Some of those college quarterbacks are pretty interesting throwers, too. No offense intended. Veer and wishbone quarterbacks in college are usually sprinters or muscle runners. The forward pass is an afterthought.
Formations are a very big thing in college football. Go to a college coaches' clinic, and you'll see everyone dutifully copying down all these X's and O's and stress areas, etc. What they should really be lecturing about is recruiting—little tricks of the trade, how to get past the German shepherd in the front yard or the daddy with a shotgun. With the material some of these guys get, they could run a single wing and make it work. Players win for you, not formations.
I keep hearing Keith Jackson and his analysts, Frank Broyles and Ara Parseghian, telling me how swell the wishbone is as a passing formation, but there's nothing funnier to watch than a wishbone team trying to play catch-up football through the air. Mostly it involves one-man patterns into double coverage. So if the NFL doesn't run the ball as well out of its pro set as the colleges do out of their power I or wishbone, then the other side is that the colleges sure can't throw out of their formations as well as the pros can out of theirs. And the whole idea is to move the ball down the field, right?
College coaches are starting to pick up the passing game a little, but their major offensive innovations are in the area of running. And there are always the anti-pass diehards. The Big Ten, for instance. Ohio State and Michigan lost 10 out of 11 Rose Bowls to Pacific Coast teams that could throw the ball, before Michigan beat Washington last January. Watching Woody Hayes coach a team in the Rose Bowl was like watching a guy slowly walking off a cliff. We shall not pass. The recruiting story three years ago was that Woody got Art Schlichter only because he promised he'd change his offense to accommodate the kid's talents, namely throwing the ball. It was the old hubris-nemesis story, and it eventually cost Woody his job. The Clemson guy he slugged in that Gator Bowl game three years ago had just intercepted a Schlichter pass, remember?
Underwood mentions that Bear Bryant's Triple-Option Wishbone at Alabama had magical powers to isolate receivers on defenders in single coverage. I don't want to argue with both Underwood and a legend, but Bear's teams pass when they have a good passing quarterback, and when they don't—forget it. When Notre Dame led 'Bama 7-0 last year and it was obvious the Alabama running game wasn't going to do it, did the Bear open up and start throwing into that inevitable single coverage? He did not. Alabama threw five passes in the first half, three more in the third quarter and wound up completing a measly six for 15 on the day. And lost 7-0. One problem is that Alabama linemen don't know how to pass-block. They're taught scramble blocking out of a four-point stance, root-hog blocking. There's no area or position blocking. Alabama quarterbacks throw while running for their lives.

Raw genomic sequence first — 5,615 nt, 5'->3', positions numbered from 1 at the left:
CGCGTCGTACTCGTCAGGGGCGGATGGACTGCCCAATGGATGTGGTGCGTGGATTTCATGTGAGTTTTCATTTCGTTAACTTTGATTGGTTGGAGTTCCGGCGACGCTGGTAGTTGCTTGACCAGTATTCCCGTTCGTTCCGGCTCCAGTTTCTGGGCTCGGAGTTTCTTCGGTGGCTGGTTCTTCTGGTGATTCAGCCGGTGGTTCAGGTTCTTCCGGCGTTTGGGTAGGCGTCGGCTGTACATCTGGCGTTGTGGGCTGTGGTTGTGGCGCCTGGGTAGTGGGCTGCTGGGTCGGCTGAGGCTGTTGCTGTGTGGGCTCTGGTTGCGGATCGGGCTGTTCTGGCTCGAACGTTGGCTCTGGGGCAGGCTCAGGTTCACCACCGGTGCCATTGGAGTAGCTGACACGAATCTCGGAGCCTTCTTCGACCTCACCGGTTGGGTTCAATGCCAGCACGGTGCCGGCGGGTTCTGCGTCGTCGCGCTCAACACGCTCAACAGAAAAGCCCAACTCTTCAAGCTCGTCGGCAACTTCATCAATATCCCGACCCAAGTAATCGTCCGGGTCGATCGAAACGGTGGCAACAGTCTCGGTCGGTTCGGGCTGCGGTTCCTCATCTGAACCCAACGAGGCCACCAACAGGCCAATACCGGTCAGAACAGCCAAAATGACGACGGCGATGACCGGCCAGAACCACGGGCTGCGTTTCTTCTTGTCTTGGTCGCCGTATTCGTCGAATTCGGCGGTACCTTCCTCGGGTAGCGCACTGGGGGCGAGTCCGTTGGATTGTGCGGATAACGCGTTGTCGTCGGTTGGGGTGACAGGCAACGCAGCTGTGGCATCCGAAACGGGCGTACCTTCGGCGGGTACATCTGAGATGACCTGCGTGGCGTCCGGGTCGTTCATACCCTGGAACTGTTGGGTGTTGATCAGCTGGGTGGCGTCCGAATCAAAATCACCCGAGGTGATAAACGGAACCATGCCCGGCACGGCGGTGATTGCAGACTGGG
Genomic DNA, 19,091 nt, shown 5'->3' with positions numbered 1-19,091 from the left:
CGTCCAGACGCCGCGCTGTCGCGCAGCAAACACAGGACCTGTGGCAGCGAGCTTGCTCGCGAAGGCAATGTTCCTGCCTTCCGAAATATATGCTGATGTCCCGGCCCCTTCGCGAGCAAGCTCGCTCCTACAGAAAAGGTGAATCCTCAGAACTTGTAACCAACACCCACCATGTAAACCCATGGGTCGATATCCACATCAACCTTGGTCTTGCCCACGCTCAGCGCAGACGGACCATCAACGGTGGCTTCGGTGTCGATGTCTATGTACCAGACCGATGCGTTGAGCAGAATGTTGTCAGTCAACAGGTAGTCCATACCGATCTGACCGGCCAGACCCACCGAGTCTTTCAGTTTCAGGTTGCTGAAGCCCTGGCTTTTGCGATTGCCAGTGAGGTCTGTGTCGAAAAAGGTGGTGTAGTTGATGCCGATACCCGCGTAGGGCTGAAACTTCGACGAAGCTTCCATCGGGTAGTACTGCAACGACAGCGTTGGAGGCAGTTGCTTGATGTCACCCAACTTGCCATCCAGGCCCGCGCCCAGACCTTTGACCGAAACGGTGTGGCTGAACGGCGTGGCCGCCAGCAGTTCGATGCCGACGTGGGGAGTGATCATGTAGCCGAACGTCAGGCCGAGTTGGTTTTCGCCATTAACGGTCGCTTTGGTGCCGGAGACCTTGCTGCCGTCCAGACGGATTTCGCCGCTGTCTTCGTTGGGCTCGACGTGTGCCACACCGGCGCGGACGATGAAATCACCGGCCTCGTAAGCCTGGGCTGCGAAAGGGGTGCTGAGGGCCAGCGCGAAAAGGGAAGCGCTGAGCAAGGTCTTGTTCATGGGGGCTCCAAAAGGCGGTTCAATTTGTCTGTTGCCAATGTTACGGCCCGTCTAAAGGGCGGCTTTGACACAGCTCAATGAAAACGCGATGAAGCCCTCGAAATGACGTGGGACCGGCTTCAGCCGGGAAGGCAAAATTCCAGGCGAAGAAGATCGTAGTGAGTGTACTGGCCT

NFL linemen are primarily pass blockers, which doesn't mean they're stiffs. The pro scouts give their longest look to the giants who can run the 4.9 40, who can bench-press an apartment house. Of the armies of offensive linemen who come out of college every year, maybe one will make each pro team. Stiffs need not apply.
Now we get to the quarterback option. It works because the quarterback is a running threat. When a defensive end or a linebacker has to make the decision—go for the quarterback or the pitch man—how many times do you see him freeze for just an instant? Gosh, they're both dangerous. And that little freeze gives the offense the edge it needs.
In the NFL a linebacker facing a running quarterback is a happy fellow. Oh, man, he's giving me a shot. No qualms there. Just take the damn fool's head off...viz. Washington vs. Plunkett. And if the quarterback pitches it to the guy in back of him? That's no sweat, just level him anyway. And pretty soon the option team is fresh out of quarterbacks.
If Bud Wilkinson never saw a quarterback get hurt running an option, as Underwood maintains, he must have had the blinders on. You can string it out only so far, and then comes the moment when you have to turn upfield. And that's when the force of the blow is at its maximum, when both men are moving toward the impact.
The thing I can't understand is this: Why knock the pro running game and not the college passing game? The pros choose to pass, the colleges choose to run. Both play exciting football. Why not appreciate both games for what they are? College coaches who tried it soon learned there is no place in the NFL for the veer or wishbone. And except for an occasional Stanford or Brigham Young, the colleges seem to think there is no place on campus for a pro-style passing attack. O.K., we'll give each its own piece of turf. Personally, I like both games, but let's remember they're different games. Very different. Just ask Chuck Fairbanks. Or Lou Holtz.